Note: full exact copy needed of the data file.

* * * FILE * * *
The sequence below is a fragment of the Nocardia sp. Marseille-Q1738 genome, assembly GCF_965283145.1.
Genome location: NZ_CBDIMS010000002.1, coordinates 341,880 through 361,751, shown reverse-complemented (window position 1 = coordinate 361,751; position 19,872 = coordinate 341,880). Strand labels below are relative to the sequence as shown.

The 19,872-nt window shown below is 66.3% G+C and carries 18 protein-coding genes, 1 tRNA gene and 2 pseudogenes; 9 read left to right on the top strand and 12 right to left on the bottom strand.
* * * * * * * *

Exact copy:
The sequence below is a fragment of the Nocardia sp. Marseille-Q1738 genome, assembly GCF_965283145.1.
Genome location: NZ_CBDIMS010000002.1, coordinates 341,880 through 361,751, shown reverse-complemented (window position 1 = coordinate 361,751; position 19,872 = coordinate 341,880). Strand labels below are relative to the sequence as shown.

The 19,872-nt window shown below is 66.3% G+C and carries 18 protein-coding genes, 1 tRNA gene and 2 pseudogenes; 9 read left to right on the top strand and 12 right to left on the bottom strand.